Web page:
When I took out my student loans, I also got life insurance to protect my parents if I die before my debt is paid off

engineering student

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The author is not pictured.

 
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I count myself lucky. I had the good fortune of being able to go to art school and follow my dreams, where I learned about everything from writing compelling fiction to moving audiences with film, and I was taught by some truly stellar teachers.

Unfortunately, I did not have anyone to pay my way, qualify for any scholarships, nor receive any financial aid. So my tuition was paid for entirely by student loans, most of them private. My parents had to be cosigners in order to even qualify. 
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By the time I finished my bachelor's degree, I was nearly $100,000 in debt. I soon realized exactly how much of a burden that would be to pay off. But it wasn't just my future on the line. If I wasn't able to pay down the loans, the bill collectors would come knocking on my parents' door. Even if something catastrophic happened to me - including death.

That's why I've had a life insurance policy since I was 18 years old. Before I even finished my degree and accrued all that debt, my parents took out a policy large enough to cover my private student loans if something happened to me. (Federal student loans are canceled if the borrower dies before the loans are paid off, even if the borrower had a cosigner.)

Getting life insurance early has its benefits

As I later learned, life insurance is something people usually don't worry about until they get older, get married, or have a family. It's a great way to make sure your loved ones can keep a roof over their heads if something terrible happens to you. But in my case, the life insurance policy was just to prevent my parents from having to pay off my debt until the end of their lives. 
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There are some perks to getting life insurance at such a young age, however. For starters, it's less risky for insurance providers to offer a policy on a teenager's life. Since teens aren't going to die from old age any time soon (barring unforeseen tragedy), the insurance providers can collect premium payments for decades before they ever have to worry about paying out a death benefit, making this a pretty safe financial investment on their part. As a result of all of that, the premiums were a lot lower than they would have been if I waited until my 40s or 50s to get a policy. 

By getting a life insurance policy at such a young age, I also got covered before any disqualifying or high-risk life events could occur. Similar to health insurance before the ACA was passed, life insurance providers are very careful about not providing coverage to people with pre-existing conditions. I even had to take a blood test to prove I was in good health! It's just a fact of life that health problems are bound to occur the older we get and the more time we spend on this earth. If I were to get diagnosed with cancer and then try to get a life insurance policy, I'd either be outright denied or have to pay exorbitant premiums. But since I got insured before anything bad happened, health-wise, they can't cancel my coverage or raise my premiums if I do develop a health issue.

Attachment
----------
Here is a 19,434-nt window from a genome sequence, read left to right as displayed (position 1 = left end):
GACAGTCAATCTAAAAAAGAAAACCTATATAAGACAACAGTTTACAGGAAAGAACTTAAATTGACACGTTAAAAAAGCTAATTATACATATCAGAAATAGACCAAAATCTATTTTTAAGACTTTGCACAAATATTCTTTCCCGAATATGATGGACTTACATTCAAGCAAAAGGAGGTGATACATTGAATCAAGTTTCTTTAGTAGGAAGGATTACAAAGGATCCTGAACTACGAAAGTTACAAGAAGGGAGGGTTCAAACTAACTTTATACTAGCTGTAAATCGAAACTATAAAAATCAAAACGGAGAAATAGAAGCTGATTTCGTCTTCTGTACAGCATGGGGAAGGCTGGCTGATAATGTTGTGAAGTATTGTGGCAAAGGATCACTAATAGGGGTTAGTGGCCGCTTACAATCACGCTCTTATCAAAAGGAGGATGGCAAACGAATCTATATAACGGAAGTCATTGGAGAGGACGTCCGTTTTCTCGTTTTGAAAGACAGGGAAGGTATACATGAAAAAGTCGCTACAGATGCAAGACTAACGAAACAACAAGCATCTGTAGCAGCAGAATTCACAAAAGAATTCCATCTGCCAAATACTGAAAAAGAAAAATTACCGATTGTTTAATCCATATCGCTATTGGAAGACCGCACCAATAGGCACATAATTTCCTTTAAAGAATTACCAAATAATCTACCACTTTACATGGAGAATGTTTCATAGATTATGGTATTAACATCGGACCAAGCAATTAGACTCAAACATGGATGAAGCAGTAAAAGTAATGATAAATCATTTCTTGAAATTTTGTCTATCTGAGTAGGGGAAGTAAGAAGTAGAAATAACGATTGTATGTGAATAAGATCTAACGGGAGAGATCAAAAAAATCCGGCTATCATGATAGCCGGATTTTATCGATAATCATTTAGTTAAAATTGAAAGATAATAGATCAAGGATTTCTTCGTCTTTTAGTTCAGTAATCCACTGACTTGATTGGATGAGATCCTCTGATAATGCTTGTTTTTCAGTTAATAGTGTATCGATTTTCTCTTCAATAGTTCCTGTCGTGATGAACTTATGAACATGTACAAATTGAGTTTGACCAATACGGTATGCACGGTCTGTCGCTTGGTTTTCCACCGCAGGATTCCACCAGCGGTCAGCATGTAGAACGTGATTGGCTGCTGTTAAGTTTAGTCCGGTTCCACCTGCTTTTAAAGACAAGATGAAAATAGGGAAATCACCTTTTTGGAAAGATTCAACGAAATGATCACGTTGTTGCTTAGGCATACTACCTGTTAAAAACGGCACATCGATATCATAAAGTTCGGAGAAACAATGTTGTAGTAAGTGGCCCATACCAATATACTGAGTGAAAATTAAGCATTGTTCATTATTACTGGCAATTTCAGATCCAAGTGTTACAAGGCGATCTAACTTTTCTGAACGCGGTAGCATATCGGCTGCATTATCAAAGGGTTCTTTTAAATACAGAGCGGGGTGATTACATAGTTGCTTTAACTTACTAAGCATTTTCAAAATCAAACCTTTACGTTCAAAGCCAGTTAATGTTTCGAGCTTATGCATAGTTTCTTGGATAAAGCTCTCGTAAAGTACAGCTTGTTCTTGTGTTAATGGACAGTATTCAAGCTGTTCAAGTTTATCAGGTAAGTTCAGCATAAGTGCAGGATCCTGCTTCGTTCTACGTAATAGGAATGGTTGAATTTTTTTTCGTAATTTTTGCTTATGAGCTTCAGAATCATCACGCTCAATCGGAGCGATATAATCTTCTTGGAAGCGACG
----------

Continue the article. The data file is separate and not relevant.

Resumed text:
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My policy has a term limit

My life insurance policy won't last forever. However, it's all but guaranteed to cover the full term of my student loans. While shopping for life insurance plans, we were cognizant of the fact that I could be paying off my student loans for up to 25 years. We took out a 30-year term life insurance policy instead of whole life insurance to save money on the premium. 

I have been making a lot of headway on my student loan balance, but the amount of life insurance that would be paid out in the event of a tragedy isn't changing. So not only would this cover the remainder of my loan, it could leave behind a nice nest egg. 

Eventually, I'll be able to remove my parents as co-signers from the loan so they won't be liable for my debt if I die before it is paid off. Should I get married, my husband would not be liable either.
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With me as the sole borrower, it may be possible to get the loan discharged entirely in the event of my death. However, there is always the risk that my "estate" could be on the hook to pay it off, taking a bite out of any savings or assets I might otherwise leave behind for my loved ones. The life insurance policy will protect their inheritance as well.

Find a life insurance policy to protect your student loan cosigner. Get help today from Policygenius »

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